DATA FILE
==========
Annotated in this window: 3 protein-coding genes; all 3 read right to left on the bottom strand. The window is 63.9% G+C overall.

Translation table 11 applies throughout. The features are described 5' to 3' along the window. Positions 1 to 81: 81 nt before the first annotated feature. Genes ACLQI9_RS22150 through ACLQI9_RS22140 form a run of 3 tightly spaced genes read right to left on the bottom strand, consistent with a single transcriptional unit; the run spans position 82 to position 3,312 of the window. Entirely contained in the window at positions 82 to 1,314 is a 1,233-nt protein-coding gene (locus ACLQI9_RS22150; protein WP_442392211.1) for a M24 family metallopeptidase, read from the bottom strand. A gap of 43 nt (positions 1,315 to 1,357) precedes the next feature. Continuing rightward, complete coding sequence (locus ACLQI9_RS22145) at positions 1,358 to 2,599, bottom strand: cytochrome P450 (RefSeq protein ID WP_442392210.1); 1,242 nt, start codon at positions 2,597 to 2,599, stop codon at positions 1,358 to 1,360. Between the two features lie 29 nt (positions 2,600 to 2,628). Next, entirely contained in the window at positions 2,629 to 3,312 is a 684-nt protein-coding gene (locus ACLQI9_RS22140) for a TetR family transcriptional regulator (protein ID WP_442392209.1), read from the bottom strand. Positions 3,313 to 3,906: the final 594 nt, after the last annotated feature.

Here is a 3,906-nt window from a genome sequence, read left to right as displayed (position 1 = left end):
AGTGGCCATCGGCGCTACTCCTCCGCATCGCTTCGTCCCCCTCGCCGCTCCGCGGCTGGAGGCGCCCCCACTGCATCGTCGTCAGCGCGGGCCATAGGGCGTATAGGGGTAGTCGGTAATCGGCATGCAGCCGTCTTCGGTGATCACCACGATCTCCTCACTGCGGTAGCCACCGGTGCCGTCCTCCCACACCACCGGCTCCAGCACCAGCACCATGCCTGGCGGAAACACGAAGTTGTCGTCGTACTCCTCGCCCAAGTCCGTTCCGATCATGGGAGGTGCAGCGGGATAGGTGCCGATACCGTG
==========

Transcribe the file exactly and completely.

Annotated in this window: 3 protein-coding genes; all 3 read right to left on the bottom strand. The window is 63.9% G+C overall.

Translation table 11 applies throughout. The features are described 5' to 3' along the window. Positions 1 to 81: 81 nt before the first annotated feature. Genes ACLQI9_RS22150 through ACLQI9_RS22140 form a run of 3 tightly spaced genes read right to left on the bottom strand, consistent with a single transcriptional unit; the run spans position 82 to position 3,312 of the window. Entirely contained in the window at positions 82 to 1,314 is a 1,233-nt protein-coding gene (locus ACLQI9_RS22150; protein WP_442392211.1) for a M24 family metallopeptidase, read from the bottom strand. A gap of 43 nt (positions 1,315 to 1,357) precedes the next feature. Continuing rightward, complete coding sequence (locus ACLQI9_RS22145) at positions 1,358 to 2,599, bottom strand: cytochrome P450 (RefSeq protein ID WP_442392210.1); 1,242 nt, start codon at positions 2,597 to 2,599, stop codon at positions 1,358 to 1,360. Between the two features lie 29 nt (positions 2,600 to 2,628). Next, entirely contained in the window at positions 2,629 to 3,312 is a 684-nt protein-coding gene (locus ACLQI9_RS22140) for a TetR family transcriptional regulator (protein ID WP_442392209.1), read from the bottom strand. Positions 3,313 to 3,906: the final 594 nt, after the last annotated feature.

Here is a 3,906-nt window from a genome sequence, read left to right as displayed (position 1 = left end):
AGTGGCCATCGGCGCTACTCCTCCGCATCGCTTCGTCCCCCTCGCCGCTCCGCGGCTGGAGGCGCCCCCACTGCATCGTCGTCAGCGCGGGCCATAGGGCGTATAGGGGTAGTCGGTAATCGGCATGCAGCCGTCTTCGGTGATCACCACGATCTCCTCACTGCGGTAGCCACCGGTGCCGTCCTCCCACACCACCGGCTCCAGCACCAGCACCATGCCTGGCGGAAACACGAAGTTGTCGTCGTACTCCTCGCCCAAGTCCGTTCCGATCATGGGAGGTGCAGCGGGATAGGTGCCGATACCGTG